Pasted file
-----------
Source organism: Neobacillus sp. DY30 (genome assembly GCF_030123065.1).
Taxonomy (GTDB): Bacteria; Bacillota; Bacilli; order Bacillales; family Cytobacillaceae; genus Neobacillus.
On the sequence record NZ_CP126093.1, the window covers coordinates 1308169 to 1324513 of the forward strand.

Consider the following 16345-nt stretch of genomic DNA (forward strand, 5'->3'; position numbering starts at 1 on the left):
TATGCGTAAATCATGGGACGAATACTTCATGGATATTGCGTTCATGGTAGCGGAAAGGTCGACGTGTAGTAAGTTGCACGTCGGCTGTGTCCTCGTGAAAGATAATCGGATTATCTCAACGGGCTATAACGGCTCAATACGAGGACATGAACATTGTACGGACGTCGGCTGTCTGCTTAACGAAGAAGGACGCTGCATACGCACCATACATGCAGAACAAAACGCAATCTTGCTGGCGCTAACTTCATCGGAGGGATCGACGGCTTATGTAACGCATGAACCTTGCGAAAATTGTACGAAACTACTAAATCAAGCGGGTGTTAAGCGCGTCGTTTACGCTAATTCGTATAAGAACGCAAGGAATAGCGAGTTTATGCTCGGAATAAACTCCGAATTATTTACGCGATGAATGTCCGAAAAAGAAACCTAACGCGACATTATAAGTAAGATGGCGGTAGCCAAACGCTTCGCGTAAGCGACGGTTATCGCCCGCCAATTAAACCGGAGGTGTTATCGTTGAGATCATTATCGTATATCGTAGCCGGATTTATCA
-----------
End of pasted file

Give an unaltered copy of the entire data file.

Source organism: Neobacillus sp. DY30 (genome assembly GCF_030123065.1).
Taxonomy (GTDB): Bacteria; Bacillota; Bacilli; order Bacillales; family Cytobacillaceae; genus Neobacillus.
On the sequence record NZ_CP126093.1, the window covers coordinates 1308169 to 1324513 of the forward strand.

Consider the following 16345-nt stretch of genomic DNA (forward strand, 5'->3'; position numbering starts at 1 on the left):
TATGCGTAAATCATGGGACGAATACTTCATGGATATTGCGTTCATGGTAGCGGAAAGGTCGACGTGTAGTAAGTTGCACGTCGGCTGTGTCCTCGTGAAAGATAATCGGATTATCTCAACGGGCTATAACGGCTCAATACGAGGACATGAACATTGTACGGACGTCGGCTGTCTGCTTAACGAAGAAGGACGCTGCATACGCACCATACATGCAGAACAAAACGCAATCTTGCTGGCGCTAACTTCATCGGAGGGATCGACGGCTTATGTAACGCATGAACCTTGCGAAAATTGTACGAAACTACTAAATCAAGCGGGTGTTAAGCGCGTCGTTTACGCTAATTCGTATAAGAACGCAAGGAATAGCGAGTTTATGCTCGGAATAAACTCCGAATTATTTACGCGATGAATGTCCGAAAAAGAAACCTAACGCGACATTATAAGTAAGATGGCGGTAGCCAAACGCTTCGCGTAAGCGACGGTTATCGCCCGCCAATTAAACCGGAGGTGTTATCGTTGAGATCATTATCGTATATCGTAGCCGGATTTATCA